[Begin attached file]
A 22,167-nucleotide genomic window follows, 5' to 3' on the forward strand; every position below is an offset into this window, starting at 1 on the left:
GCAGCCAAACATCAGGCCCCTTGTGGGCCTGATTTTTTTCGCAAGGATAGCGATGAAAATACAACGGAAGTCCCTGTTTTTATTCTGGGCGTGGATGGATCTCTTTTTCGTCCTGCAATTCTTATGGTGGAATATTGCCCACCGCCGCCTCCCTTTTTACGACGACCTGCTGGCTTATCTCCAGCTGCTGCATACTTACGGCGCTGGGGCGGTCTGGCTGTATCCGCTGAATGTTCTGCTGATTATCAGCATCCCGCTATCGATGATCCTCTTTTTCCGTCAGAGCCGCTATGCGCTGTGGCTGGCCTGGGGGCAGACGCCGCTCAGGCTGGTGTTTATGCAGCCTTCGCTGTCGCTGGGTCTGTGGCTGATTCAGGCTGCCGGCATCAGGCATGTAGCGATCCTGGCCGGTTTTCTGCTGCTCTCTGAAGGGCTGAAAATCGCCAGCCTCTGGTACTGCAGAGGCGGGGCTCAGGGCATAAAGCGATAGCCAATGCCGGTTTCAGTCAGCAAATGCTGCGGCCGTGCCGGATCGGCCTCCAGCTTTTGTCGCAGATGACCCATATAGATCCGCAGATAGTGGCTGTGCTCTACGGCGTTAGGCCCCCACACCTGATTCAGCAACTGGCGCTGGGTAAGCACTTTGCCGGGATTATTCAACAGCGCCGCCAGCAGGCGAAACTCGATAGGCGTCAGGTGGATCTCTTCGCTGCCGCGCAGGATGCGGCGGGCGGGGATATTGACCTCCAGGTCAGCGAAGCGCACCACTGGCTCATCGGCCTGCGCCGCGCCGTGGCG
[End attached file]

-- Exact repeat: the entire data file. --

A 22,167-nucleotide genomic window follows, 5' to 3' on the forward strand; every position below is an offset into this window, starting at 1 on the left:
GCAGCCAAACATCAGGCCCCTTGTGGGCCTGATTTTTTTCGCAAGGATAGCGATGAAAATACAACGGAAGTCCCTGTTTTTATTCTGGGCGTGGATGGATCTCTTTTTCGTCCTGCAATTCTTATGGTGGAATATTGCCCACCGCCGCCTCCCTTTTTACGACGACCTGCTGGCTTATCTCCAGCTGCTGCATACTTACGGCGCTGGGGCGGTCTGGCTGTATCCGCTGAATGTTCTGCTGATTATCAGCATCCCGCTATCGATGATCCTCTTTTTCCGTCAGAGCCGCTATGCGCTGTGGCTGGCCTGGGGGCAGACGCCGCTCAGGCTGGTGTTTATGCAGCCTTCGCTGTCGCTGGGTCTGTGGCTGATTCAGGCTGCCGGCATCAGGCATGTAGCGATCCTGGCCGGTTTTCTGCTGCTCTCTGAAGGGCTGAAAATCGCCAGCCTCTGGTACTGCAGAGGCGGGGCTCAGGGCATAAAGCGATAGCCAATGCCGGTTTCAGTCAGCAAATGCTGCGGCCGTGCCGGATCGGCCTCCAGCTTTTGTCGCAGATGACCCATATAGATCCGCAGATAGTGGCTGTGCTCTACGGCGTTAGGCCCCCACACCTGATTCAGCAACTGGCGCTGGGTAAGCACTTTGCCGGGATTATTCAACAGCGCCGCCAGCAGGCGAAACTCGATAGGCGTCAGGTGGATCTCTTCGCTGCCGCGCAGGATGCGGCGGGCGGGGATATTGACCTCCAGGTCAGCGAAGCGCACCACTGGCTCATCGGCCTGCGCCGCGCCGTGGCG